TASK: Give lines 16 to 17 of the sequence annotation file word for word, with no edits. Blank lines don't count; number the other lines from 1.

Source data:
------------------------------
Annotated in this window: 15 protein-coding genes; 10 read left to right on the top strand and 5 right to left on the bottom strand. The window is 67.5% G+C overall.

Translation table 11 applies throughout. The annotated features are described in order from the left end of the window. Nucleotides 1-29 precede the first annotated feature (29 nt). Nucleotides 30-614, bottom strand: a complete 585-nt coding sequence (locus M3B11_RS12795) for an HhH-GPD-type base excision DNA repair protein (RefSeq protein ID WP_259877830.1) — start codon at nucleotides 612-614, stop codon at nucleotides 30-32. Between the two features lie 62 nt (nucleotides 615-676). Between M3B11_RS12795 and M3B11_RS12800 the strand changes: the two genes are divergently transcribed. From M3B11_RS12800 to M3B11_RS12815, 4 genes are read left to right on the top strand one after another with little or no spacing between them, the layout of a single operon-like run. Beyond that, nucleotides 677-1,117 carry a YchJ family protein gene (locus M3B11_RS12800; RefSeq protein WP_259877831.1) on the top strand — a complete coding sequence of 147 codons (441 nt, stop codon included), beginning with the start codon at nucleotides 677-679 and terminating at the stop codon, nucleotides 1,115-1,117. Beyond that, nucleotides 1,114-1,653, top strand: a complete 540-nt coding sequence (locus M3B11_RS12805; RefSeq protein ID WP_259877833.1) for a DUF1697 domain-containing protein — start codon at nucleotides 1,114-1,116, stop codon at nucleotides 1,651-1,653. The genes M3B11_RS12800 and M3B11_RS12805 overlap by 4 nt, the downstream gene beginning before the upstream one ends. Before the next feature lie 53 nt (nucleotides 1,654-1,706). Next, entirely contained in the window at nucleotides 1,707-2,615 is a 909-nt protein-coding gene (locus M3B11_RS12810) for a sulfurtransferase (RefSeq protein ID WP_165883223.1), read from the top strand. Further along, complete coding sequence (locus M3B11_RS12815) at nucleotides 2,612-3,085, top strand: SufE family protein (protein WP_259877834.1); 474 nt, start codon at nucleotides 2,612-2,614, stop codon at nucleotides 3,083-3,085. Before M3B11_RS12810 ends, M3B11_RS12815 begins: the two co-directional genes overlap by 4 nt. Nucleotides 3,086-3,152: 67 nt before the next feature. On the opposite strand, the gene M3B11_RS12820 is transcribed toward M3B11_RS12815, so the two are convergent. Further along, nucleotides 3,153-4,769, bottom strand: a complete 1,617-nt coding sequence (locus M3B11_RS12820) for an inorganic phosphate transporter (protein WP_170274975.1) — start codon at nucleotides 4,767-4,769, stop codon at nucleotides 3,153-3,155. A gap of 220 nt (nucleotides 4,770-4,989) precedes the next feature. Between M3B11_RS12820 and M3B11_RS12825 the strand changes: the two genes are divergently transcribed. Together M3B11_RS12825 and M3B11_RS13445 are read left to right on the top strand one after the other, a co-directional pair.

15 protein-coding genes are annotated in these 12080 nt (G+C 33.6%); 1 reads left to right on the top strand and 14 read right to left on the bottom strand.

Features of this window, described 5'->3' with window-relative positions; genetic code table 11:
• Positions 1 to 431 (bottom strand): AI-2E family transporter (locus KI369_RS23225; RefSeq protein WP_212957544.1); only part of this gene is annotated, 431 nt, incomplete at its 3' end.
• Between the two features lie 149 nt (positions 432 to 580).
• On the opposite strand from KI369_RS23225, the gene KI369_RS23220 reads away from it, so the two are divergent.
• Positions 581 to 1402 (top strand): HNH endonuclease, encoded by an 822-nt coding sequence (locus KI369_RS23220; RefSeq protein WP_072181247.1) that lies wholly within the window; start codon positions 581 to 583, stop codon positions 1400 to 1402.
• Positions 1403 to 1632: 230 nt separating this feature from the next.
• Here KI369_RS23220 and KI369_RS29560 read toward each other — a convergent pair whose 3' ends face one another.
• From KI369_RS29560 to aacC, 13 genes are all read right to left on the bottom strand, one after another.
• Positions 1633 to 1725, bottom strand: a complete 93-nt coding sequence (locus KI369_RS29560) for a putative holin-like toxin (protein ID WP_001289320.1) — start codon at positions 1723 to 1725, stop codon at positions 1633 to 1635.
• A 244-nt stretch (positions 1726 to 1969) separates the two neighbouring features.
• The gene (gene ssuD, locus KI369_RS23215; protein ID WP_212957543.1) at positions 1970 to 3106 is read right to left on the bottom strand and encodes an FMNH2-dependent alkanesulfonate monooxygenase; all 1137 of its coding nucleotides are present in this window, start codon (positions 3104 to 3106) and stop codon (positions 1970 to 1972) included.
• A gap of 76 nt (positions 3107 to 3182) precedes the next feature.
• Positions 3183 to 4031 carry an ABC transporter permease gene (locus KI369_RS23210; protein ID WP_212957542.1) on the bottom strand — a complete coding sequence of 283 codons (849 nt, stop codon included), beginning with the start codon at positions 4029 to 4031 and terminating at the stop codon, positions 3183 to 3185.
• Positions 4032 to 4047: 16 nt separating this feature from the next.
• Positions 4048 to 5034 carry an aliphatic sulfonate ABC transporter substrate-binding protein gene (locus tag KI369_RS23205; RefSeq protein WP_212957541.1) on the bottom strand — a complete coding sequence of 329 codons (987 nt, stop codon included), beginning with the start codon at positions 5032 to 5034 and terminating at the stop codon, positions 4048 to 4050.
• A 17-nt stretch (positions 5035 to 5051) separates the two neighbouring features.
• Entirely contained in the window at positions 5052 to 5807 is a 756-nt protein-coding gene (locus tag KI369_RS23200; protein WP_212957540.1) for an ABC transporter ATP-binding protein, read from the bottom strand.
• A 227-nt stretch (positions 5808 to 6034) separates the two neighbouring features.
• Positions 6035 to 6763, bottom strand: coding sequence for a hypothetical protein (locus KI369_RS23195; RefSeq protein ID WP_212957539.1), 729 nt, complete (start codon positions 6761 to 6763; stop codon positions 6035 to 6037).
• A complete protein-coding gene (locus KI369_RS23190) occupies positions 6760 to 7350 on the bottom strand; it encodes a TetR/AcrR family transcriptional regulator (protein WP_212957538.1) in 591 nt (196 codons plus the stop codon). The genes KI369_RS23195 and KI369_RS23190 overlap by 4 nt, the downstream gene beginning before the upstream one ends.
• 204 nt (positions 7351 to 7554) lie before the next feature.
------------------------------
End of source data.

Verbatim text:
• Positions 3183 to 4031 carry an ABC transporter permease gene (locus KI369_RS23210; protein ID WP_212957542.1) on the bottom strand — a complete coding sequence of 283 codons (849 nt, stop codon included), beginning with the start codon at positions 4029 to 4031 and terminating at the stop codon, positions 3183 to 3185.
• Positions 4032 to 4047: 16 nt separating this feature from the next.